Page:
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Bing Image Search


https://www.bing.com/images

After MSN Search and Live Search, Bing (first known under the code name "Kumo") has been Microsoft's search solution since 2009. Bing is often referred to as the leading Google competitor and also supplies the Yahoo search. According to ComScore, Bing and Yahoo together had a market share of 32.6% of US Internet searches in the US behind Google (64.5% of US search market share) in 2015. Bing calls himself a "decision engine". Early on, Bing relied on some of today's common search functionalities, such as the display of search suggestions when entering a search term, a list of related searches or a listing of concrete search results directly on the results page.

Bing offers a picture search from the beginning. An own crawler searches the Internet for image files. Bing offers several filters on the result page, including Image size, color, type, license. Bing also offers a reverse image search.

     
Language Multilingual



Launched 2009
Closed No



Developer Microsoft



Country of Origin US America



Owner
2009 - [...] Microsoft



Topic Image SeEn



Region No Limitation



Technical functionalities
and/or
Strategy
Image Search Engine
Robot/Crawler based, algorithmic search
Search engine for special file formats



Used SeEn Bing



Robot: msnbot-media (Source)

Robot: Bingbot (Source)




Older Version Internet Archive / WebCite






Name




Critical points




Features & Functionality

FELICE SCHMERTZLER (2012): »When first arriving on Bing’s image search home page, the viewer is shown a series of “trending” images. This can be helpful in finding current images quickly as well as generally staying involved in what is popular. However, most users will continue to input a specific search query and hope for good results. Using “biotechnology” as our test query, Bing provides us with an infinitely scroll of results. We have several options to help further define our search by accessing the menu directly below the search query. We can specify the size, color, type, layout, and people we are looking for.

Size– Size filters your search for images that are specifically small, medium, large, or wallpaper sized. This can be for the purpose of finding a picture that will fit specifically in a document with the right resolution you are looking for.

Color– The color drop down provides the option of finding images that are color only, black and white only, or you can chose for a picture to be dominate in one color. For example, if I chose blue as the color I wanted to see most in my image, these are the results for “Biotechnology” that would appear: Type– Type allows you to limit your search to a photograph, clipart, or line drawing.

Layout– Layout allows you to find images that are specifically square, wide, or tall. This can again be useful for the final destination of the image. Lets use social media for example: if you were looking for a new cover photo for Facebook, you would search for a wide image because it has the appropriate dimensions that a cover photo requires.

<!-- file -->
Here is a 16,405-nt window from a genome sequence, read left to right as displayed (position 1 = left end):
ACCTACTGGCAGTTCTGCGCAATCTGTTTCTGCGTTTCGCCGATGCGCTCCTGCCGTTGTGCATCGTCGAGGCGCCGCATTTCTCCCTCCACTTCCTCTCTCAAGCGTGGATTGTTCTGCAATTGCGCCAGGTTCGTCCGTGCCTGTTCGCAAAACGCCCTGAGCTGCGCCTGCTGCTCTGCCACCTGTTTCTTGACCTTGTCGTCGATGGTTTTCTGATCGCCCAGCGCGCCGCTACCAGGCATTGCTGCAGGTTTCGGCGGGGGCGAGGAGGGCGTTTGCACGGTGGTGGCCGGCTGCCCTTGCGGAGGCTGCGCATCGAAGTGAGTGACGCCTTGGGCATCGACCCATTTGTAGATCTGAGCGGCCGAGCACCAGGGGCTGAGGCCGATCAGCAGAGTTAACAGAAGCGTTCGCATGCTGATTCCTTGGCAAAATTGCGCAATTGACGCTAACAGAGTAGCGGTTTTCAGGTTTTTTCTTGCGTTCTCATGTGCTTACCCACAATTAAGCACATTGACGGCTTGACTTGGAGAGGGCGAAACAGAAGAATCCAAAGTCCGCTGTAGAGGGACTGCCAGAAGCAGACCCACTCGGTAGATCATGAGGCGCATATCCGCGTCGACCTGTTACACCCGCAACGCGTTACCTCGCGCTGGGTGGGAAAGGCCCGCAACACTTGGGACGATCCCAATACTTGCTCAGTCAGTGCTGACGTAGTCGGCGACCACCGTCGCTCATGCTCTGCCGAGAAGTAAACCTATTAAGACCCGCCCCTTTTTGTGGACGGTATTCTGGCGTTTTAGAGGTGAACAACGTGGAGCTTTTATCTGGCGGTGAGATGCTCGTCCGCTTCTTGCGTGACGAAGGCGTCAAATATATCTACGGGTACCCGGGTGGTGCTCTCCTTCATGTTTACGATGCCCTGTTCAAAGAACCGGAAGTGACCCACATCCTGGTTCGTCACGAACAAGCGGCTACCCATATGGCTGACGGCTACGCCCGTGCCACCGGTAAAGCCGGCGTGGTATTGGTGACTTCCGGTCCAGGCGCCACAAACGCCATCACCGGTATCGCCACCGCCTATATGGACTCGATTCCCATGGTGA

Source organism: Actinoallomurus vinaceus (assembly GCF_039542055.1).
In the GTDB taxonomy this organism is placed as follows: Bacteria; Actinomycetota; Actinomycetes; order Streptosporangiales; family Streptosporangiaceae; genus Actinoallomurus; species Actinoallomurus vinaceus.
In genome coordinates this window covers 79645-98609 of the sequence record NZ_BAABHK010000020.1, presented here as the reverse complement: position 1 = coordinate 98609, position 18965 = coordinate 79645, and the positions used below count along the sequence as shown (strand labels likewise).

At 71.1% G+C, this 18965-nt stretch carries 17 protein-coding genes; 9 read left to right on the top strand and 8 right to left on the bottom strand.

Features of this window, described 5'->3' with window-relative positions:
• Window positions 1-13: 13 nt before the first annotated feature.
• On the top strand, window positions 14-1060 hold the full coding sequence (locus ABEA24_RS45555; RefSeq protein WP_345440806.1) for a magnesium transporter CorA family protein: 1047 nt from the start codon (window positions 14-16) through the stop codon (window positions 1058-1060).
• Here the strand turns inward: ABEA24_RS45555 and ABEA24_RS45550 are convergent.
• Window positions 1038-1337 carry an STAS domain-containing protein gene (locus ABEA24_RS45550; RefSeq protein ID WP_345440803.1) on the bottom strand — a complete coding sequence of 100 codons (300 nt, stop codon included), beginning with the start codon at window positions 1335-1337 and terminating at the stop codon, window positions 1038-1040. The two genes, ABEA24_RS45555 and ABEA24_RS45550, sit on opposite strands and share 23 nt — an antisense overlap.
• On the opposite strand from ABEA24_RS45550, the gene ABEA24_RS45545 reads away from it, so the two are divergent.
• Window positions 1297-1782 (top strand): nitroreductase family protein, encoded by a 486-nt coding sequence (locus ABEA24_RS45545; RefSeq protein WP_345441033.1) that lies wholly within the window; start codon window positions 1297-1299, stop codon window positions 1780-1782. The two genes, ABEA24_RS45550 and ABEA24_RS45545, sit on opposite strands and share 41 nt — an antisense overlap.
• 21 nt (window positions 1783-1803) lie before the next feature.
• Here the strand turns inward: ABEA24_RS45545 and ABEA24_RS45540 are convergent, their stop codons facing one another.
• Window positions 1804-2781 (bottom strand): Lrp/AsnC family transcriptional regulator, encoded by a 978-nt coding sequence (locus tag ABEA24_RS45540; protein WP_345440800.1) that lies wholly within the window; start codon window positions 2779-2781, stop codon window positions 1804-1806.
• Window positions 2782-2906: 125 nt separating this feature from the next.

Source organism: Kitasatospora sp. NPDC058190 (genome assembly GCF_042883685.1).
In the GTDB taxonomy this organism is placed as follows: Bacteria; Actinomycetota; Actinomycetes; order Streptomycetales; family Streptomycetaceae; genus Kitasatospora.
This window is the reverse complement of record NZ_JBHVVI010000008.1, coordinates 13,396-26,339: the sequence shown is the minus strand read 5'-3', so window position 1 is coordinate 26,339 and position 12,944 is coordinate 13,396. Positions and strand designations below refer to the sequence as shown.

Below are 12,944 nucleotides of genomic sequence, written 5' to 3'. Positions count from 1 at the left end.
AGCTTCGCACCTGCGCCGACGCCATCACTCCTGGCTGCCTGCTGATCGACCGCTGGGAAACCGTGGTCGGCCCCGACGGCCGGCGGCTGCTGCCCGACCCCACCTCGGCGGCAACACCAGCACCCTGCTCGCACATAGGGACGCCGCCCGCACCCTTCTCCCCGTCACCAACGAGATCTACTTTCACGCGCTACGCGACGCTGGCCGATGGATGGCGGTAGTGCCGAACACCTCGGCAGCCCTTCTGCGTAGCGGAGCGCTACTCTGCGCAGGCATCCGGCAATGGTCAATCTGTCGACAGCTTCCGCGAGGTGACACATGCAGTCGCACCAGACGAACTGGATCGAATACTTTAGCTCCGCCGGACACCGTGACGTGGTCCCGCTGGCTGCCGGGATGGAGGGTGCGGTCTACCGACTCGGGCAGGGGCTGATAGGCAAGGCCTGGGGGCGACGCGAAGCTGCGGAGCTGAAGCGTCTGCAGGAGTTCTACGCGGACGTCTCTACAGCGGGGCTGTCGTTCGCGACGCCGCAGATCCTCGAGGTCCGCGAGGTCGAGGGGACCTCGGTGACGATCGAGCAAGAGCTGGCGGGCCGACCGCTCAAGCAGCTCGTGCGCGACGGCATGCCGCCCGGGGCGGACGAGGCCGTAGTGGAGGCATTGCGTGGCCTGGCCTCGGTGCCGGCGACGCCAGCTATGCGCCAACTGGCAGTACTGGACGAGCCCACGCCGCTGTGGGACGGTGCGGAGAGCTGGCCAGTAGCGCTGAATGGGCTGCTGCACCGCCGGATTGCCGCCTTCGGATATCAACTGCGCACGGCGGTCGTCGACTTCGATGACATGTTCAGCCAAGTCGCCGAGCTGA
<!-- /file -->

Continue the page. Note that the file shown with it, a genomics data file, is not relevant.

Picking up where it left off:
People– People is useful when you are specifically looking for parts of a person in a picture. The search can either be specified to “faces” or “head and shoulders.”

These filters can be applied simultaneously to help get to the goal of your search as quickly as possible. Once you have found what you are looking for, don’t forget to “clear filters” from your last search before your new one begins!

Related Searches– Bing Images also provides a series of related image searches based on your query. If the results for biotechnology do not provide what I am looking for, Bing suggest popular searches that specifically have biotechnology in them: Biotechnology- in agriculture, Biotechnology- bio technology, Biotechnology- Thailand, Biotechnolgy- career opportunities, and Biotechnolgy- DNA structure. These are all fairly good suggestions and may even lead the viewer to wonder on the specifics of Biotechnology in Thailand, since this may be an unexpected result.

Related Topics– On the right hand side, you will find “related topics” to your search. This is anything and everything that can be associated with your query topic. For example, Biotechnology provides related topics such as “Genetic Engineering”, “Cloning”, and “Nanotechnology”. All of these are great related topics to look into. However, this is not very accurate for all searches (especially, multiword searches). As we can see in Professor Moore’s video “Image Search with Major Search Engines”, some queries (such as beach sunset) return related topics that happen to be completely unrelated to the original query. « Source



More

Example results page for "sand": Source



References & further Publications

Wikipedia (EN): https://en.wikipedia.org/wiki/Bing
Wikipedia (Others): https://de.wikipedia.org/wiki/Bing_(Suchmaschine)
     

Other Sources

FELICE SCHMERTZLER (2012): IMAGE SEARCH WITH MAJOR SEARCH ENGINES : ASK INSTRUCTIONS URL: http://togoogleornottogoogle.pressbooks.com/chapter/image-search-with-major-search-engines/
See also Bing URL: single.php?id=21
CHRIS HOFFMAN (2018): Bing Is Suggesting the Worst Things You Can Imagine URL: https://www.howtogeek.com/367878/bing-is-suggesting-the-worst-things-you-can-imagine/
Bing Image Data Feed URL: https://web.archive.org/web/20191010164834/https://www.bing.com/webmaster/help/image-feed-specification-0573ecfd
George Nguyen (2019): Bing spotted showing domain sources in image carousels URL: https://searchengineland.com/bing-spotted-showing-domain-sources-in-image-carousels-323667




Created: 2015-08-23